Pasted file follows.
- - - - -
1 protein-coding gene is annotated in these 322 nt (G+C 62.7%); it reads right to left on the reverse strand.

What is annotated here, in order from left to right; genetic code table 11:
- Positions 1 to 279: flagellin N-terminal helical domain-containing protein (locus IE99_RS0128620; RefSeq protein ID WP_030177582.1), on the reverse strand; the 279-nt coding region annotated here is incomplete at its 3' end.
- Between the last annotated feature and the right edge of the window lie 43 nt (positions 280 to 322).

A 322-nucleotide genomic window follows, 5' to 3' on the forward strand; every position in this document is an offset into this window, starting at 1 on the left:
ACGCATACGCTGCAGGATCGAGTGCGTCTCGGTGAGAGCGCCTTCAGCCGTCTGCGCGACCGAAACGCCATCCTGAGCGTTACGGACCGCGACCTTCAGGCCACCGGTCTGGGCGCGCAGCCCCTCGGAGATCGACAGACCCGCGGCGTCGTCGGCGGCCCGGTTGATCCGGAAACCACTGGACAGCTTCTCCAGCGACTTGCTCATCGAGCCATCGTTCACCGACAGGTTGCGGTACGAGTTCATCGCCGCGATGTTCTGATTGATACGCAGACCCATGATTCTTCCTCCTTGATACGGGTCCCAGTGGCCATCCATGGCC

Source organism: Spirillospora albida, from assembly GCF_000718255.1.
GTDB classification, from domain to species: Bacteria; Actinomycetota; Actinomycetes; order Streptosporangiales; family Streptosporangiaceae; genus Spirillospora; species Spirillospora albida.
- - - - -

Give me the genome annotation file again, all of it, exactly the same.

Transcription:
1 protein-coding gene is annotated in these 322 nt (G+C 62.7%); it reads right to left on the reverse strand.

What is annotated here, in order from left to right; genetic code table 11:
- Positions 1 to 279: flagellin N-terminal helical domain-containing protein (locus IE99_RS0128620; RefSeq protein ID WP_030177582.1), on the reverse strand; the 279-nt coding region annotated here is incomplete at its 3' end.
- Between the last annotated feature and the right edge of the window lie 43 nt (positions 280 to 322).

A 322-nucleotide genomic window follows, 5' to 3' on the forward strand; every position in this document is an offset into this window, starting at 1 on the left:
ACGCATACGCTGCAGGATCGAGTGCGTCTCGGTGAGAGCGCCTTCAGCCGTCTGCGCGACCGAAACGCCATCCTGAGCGTTACGGACCGCGACCTTCAGGCCACCGGTCTGGGCGCGCAGCCCCTCGGAGATCGACAGACCCGCGGCGTCGTCGGCGGCCCGGTTGATCCGGAAACCACTGGACAGCTTCTCCAGCGACTTGCTCATCGAGCCATCGTTCACCGACAGGTTGCGGTACGAGTTCATCGCCGCGATGTTCTGATTGATACGCAGACCCATGATTCTTCCTCCTTGATACGGGTCCCAGTGGCCATCCATGGCC

Source organism: Spirillospora albida, from assembly GCF_000718255.1.
GTDB classification, from domain to species: Bacteria; Actinomycetota; Actinomycetes; order Streptosporangiales; family Streptosporangiaceae; genus Spirillospora; species Spirillospora albida.